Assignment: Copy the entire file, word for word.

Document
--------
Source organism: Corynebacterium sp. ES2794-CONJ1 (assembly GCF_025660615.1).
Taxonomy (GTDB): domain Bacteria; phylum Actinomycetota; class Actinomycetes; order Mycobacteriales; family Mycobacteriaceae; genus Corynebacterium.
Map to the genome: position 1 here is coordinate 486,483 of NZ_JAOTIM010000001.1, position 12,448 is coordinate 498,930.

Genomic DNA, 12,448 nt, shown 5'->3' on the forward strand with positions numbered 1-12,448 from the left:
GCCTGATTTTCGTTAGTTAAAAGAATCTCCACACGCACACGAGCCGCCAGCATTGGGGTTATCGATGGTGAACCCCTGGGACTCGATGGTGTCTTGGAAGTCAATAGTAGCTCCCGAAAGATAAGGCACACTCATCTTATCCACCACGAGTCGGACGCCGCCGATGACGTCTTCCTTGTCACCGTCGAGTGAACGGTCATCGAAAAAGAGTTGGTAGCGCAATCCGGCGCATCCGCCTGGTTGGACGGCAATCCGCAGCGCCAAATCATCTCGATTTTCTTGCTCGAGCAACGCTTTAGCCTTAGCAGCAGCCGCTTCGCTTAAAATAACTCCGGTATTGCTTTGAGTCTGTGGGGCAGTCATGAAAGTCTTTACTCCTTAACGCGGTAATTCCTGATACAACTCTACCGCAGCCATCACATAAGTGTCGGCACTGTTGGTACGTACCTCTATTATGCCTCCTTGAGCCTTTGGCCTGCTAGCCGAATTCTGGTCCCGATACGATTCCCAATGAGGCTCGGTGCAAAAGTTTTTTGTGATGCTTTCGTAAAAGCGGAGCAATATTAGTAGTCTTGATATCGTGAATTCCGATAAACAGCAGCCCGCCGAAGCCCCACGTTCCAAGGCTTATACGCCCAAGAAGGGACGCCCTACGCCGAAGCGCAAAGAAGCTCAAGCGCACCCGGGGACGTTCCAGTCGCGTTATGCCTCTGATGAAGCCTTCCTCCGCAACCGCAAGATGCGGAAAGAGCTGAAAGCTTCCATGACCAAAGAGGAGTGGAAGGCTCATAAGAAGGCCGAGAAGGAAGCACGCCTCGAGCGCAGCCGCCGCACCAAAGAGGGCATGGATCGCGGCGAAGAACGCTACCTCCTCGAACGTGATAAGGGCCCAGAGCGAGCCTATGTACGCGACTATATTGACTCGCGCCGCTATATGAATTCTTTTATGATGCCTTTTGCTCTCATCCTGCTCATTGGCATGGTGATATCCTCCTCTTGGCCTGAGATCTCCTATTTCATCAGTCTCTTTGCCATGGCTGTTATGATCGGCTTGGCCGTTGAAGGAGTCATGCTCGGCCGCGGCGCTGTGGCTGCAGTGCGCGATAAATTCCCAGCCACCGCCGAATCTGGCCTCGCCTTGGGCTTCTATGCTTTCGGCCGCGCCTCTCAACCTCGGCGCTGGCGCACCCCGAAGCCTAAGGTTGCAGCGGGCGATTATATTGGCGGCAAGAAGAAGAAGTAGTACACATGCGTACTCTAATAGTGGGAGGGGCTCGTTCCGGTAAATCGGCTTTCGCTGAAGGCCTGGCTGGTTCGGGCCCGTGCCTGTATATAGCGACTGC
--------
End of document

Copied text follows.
Source organism: Corynebacterium sp. ES2794-CONJ1 (assembly GCF_025660615.1).
Taxonomy (GTDB): domain Bacteria; phylum Actinomycetota; class Actinomycetes; order Mycobacteriales; family Mycobacteriaceae; genus Corynebacterium.
Map to the genome: position 1 here is coordinate 486,483 of NZ_JAOTIM010000001.1, position 12,448 is coordinate 498,930.

Genomic DNA, 12,448 nt, shown 5'->3' on the forward strand with positions numbered 1-12,448 from the left:
GCCTGATTTTCGTTAGTTAAAAGAATCTCCACACGCACACGAGCCGCCAGCATTGGGGTTATCGATGGTGAACCCCTGGGACTCGATGGTGTCTTGGAAGTCAATAGTAGCTCCCGAAAGATAAGGCACACTCATCTTATCCACCACGAGTCGGACGCCGCCGATGACGTCTTCCTTGTCACCGTCGAGTGAACGGTCATCGAAAAAGAGTTGGTAGCGCAATCCGGCGCATCCGCCTGGTTGGACGGCAATCCGCAGCGCCAAATCATCTCGATTTTCTTGCTCGAGCAACGCTTTAGCCTTAGCAGCAGCCGCTTCGCTTAAAATAACTCCGGTATTGCTTTGAGTCTGTGGGGCAGTCATGAAAGTCTTTACTCCTTAACGCGGTAATTCCTGATACAACTCTACCGCAGCCATCACATAAGTGTCGGCACTGTTGGTACGTACCTCTATTATGCCTCCTTGAGCCTTTGGCCTGCTAGCCGAATTCTGGTCCCGATACGATTCCCAATGAGGCTCGGTGCAAAAGTTTTTTGTGATGCTTTCGTAAAAGCGGAGCAATATTAGTAGTCTTGATATCGTGAATTCCGATAAACAGCAGCCCGCCGAAGCCCCACGTTCCAAGGCTTATACGCCCAAGAAGGGACGCCCTACGCCGAAGCGCAAAGAAGCTCAAGCGCACCCGGGGACGTTCCAGTCGCGTTATGCCTCTGATGAAGCCTTCCTCCGCAACCGCAAGATGCGGAAAGAGCTGAAAGCTTCCATGACCAAAGAGGAGTGGAAGGCTCATAAGAAGGCCGAGAAGGAAGCACGCCTCGAGCGCAGCCGCCGCACCAAAGAGGGCATGGATCGCGGCGAAGAACGCTACCTCCTCGAACGTGATAAGGGCCCAGAGCGAGCCTATGTACGCGACTATATTGACTCGCGCCGCTATATGAATTCTTTTATGATGCCTTTTGCTCTCATCCTGCTCATTGGCATGGTGATATCCTCCTCTTGGCCTGAGATCTCCTATTTCATCAGTCTCTTTGCCATGGCTGTTATGATCGGCTTGGCCGTTGAAGGAGTCATGCTCGGCCGCGGCGCTGTGGCTGCAGTGCGCGATAAATTCCCAGCCACCGCCGAATCTGGCCTCGCCTTGGGCTTCTATGCTTTCGGCCGCGCCTCTCAACCTCGGCGCTGGCGCACCCCGAAGCCTAAGGTTGCAGCGGGCGATTATATTGGCGGCAAGAAGAAGAAGTAGTACACATGCGTACTCTAATAGTGGGAGGGGCTCGTTCCGGTAAATCGGCTTTCGCTGAAGGCCTGGCTGGTTCGGGCCCGTGCCTGTATATAGCGACTGC